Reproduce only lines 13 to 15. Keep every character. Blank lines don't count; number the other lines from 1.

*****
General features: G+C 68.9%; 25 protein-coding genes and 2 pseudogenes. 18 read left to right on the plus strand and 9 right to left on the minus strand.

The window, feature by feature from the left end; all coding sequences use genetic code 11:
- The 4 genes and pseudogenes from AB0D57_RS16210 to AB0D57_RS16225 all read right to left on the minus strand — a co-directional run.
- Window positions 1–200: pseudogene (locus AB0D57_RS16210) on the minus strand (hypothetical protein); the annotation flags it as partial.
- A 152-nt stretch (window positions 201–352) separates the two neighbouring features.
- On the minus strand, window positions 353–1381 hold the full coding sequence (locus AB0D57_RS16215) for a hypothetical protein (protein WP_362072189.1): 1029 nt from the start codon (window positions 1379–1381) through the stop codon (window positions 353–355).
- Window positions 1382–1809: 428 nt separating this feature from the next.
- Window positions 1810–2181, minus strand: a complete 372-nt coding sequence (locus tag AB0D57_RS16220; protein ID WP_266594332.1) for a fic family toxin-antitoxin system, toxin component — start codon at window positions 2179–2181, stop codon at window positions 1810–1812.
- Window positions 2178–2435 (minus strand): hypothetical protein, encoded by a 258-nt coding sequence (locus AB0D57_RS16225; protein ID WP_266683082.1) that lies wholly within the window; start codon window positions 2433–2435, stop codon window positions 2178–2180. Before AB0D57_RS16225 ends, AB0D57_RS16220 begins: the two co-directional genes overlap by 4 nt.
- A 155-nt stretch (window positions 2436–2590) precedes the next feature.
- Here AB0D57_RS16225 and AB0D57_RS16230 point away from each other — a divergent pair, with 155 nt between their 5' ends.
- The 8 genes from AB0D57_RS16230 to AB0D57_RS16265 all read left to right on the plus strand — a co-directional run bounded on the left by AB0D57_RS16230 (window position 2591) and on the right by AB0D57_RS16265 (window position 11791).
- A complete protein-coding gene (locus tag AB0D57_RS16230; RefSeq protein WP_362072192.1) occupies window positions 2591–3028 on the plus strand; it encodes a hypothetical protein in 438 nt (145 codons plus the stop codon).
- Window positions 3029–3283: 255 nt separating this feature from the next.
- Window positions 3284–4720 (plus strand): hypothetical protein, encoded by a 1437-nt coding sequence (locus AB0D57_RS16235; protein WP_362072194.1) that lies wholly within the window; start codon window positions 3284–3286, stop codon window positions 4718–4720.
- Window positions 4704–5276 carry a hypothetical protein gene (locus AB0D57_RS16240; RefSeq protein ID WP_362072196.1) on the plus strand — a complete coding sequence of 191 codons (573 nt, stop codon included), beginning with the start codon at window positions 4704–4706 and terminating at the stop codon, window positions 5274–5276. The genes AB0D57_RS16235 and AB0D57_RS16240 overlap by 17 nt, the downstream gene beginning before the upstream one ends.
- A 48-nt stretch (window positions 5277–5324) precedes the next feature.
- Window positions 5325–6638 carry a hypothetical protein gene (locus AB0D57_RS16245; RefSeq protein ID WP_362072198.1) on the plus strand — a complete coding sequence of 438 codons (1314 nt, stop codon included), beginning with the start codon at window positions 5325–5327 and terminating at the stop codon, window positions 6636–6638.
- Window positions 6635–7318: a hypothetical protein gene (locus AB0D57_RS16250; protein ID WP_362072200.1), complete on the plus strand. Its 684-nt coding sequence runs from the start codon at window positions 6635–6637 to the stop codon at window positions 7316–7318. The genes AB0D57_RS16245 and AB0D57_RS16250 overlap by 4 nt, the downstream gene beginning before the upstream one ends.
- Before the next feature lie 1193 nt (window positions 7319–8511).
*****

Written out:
- A complete protein-coding gene (locus tag AB0D57_RS16230; RefSeq protein WP_362072192.1) occupies window positions 2591–3028 on the plus strand; it encodes a hypothetical protein in 438 nt (145 codons plus the stop codon).
- Window positions 3029–3283: 255 nt separating this feature from the next.
- Window positions 3284–4720 (plus strand): hypothetical protein, encoded by a 1437-nt coding sequence (locus AB0D57_RS16235; protein WP_362072194.1) that lies wholly within the window; start codon window positions 3284–3286, stop codon window positions 4718–4720.